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Senate okays 'super' homestead exemption

The Florida Senate voted 25-12 to ask voters to create a new super-sized homestead exemption in the Florida Constitution.

 

By STEVE BOUSQUET and ALEX LEARY, Times Staff Writers
Published June 14, 2007


TALLAHASSEE – On a party-line vote, the Florida Senate voted 25-12 Thursday to ask voters to create a new super-sized homestead exemption in the Florida Constitution. The House planned to debate and pass the bill Thursday afternoon.

The bill was changed significantly to placate concerns from some Republican senators who said their constituents want to continue enjoying the protection of the 3-percent annual property assessment cap known as Save Our Homes. The change was also intended to soften the financial impact on public education by lowering the overall value of the tax plan, which had been pegged at $31 billion over five years.

Under the amended version, homeowners would have one choice to remain part of Save Our Homes or take the new homestead exemption. If they made no choice, they would continue to have Save Our Homes. Homeowners who move would lose the Save Our Homes protection.

Still undecided was the date of the statewide referendum. Republicans want to put the question to voters on Jan. 29, 2008, the date of the presidential primary in Florida. But if Senate Democrats refuse to go along, the vote would be delayed until the November 2008 general election.

The new wrinkle in the bill allows any homeowner to keep the Save Our Homes tax cap, even if they would save more money under the new homestead exemption. Until Thursday, homeowners did not have that option. Legislative tax experts estimated that 72 percent of homeowners would fare better under the new plan, but the financial savings would diminish over time.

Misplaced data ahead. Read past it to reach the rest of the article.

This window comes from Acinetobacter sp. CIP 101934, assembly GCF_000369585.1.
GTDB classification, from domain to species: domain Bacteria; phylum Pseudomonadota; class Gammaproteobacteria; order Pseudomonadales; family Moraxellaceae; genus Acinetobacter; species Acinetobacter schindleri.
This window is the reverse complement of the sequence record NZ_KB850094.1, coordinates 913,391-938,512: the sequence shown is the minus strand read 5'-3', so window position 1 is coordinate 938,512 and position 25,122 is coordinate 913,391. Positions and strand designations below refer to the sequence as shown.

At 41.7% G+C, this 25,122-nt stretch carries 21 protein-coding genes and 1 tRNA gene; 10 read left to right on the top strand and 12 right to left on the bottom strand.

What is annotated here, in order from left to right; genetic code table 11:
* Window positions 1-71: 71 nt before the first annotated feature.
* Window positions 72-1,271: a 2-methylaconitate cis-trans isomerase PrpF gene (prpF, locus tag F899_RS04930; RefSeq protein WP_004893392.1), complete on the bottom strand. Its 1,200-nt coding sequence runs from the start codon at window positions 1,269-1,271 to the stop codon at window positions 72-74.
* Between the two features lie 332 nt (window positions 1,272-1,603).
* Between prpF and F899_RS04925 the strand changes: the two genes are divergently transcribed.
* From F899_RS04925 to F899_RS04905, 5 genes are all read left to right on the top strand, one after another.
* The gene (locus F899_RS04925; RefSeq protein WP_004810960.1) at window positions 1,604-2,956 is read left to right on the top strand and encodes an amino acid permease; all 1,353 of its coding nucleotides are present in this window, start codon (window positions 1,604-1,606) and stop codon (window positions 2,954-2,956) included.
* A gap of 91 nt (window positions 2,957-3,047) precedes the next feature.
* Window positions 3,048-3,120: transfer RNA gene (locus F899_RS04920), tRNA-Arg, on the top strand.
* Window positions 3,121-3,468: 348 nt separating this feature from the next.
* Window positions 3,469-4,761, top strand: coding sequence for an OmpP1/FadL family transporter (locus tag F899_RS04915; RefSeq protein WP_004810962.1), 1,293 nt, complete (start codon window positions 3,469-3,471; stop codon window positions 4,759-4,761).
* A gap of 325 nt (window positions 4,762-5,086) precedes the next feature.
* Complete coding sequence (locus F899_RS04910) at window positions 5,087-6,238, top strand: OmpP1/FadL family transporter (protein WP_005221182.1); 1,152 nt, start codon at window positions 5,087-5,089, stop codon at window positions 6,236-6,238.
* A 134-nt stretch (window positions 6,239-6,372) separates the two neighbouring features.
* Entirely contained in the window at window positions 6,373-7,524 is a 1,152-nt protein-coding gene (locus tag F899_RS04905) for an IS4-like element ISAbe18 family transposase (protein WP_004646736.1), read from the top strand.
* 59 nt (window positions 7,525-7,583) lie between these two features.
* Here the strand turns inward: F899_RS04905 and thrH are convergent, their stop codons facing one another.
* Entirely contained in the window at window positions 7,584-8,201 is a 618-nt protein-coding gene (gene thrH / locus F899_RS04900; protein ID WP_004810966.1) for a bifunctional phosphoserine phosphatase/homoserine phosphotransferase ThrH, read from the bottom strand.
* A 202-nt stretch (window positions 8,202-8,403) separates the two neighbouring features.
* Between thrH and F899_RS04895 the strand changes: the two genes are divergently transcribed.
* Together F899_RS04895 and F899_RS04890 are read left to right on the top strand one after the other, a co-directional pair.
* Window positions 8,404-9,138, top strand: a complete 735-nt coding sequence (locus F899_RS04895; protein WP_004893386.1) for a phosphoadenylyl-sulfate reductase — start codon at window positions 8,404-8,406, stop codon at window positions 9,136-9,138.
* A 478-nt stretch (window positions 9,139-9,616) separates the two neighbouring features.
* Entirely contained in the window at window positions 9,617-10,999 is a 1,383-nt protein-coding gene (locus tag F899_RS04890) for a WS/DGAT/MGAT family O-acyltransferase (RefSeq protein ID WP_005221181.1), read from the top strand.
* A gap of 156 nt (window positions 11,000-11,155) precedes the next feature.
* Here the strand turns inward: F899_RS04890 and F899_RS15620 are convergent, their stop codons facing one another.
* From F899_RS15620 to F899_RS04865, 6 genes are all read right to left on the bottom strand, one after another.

If about 50 percent of that 72 percent elected to keep the Save Our Homes cap, the total statewide drop in tax revenue would be about $7-billion, from $32-billion to $25-billion, over the next five years.

"There are practical considerations. There are regional considerations. There are the needs of the House, Senate, governor and so forth," said Senate Majority Leader Daniel Webster, R-Winter Garden. "We moved through steps, and steps, and steps, and finally got to this point today."

Webster said he first floated the proposal to Rep. Dean Cannon, R-Winter Park, the House's lead property-tax negotiator, in a telephone conversation at 1:30 a.m. Thursday.

Democrats continued to rail against the proposal, in large part because the loss of tax revenue to public schools ($7-billion over a four-year period) and the threat of cutbacks in public safety, parks, libraries and other popular government services.

All 25 Republicans voted for the bill (SJR 4B) and all 12 Democrats voted no, with two Democrats absent and one vacancy in the 40-member chamber.

House Democratic Leader Dan Gelber, D-Miami Beach, said that while the property tax option is an improvement, the bill is still badly flawed. "This forces a homeowner to play deal or no deal," Gelber said. "Save Our Homes is a contract with Floridians. You shouldn't break that promise."

Sen. Dave Aronberg of Greenacres was emblematic of Democrats' objection.

"I support tax cuts," he said, "but I will not vote for a tax cut on the backs of our students. They said 'We'll we promise to make it up somewhere.' But you can't fund schools on hollow promises, no matter how well intentioned."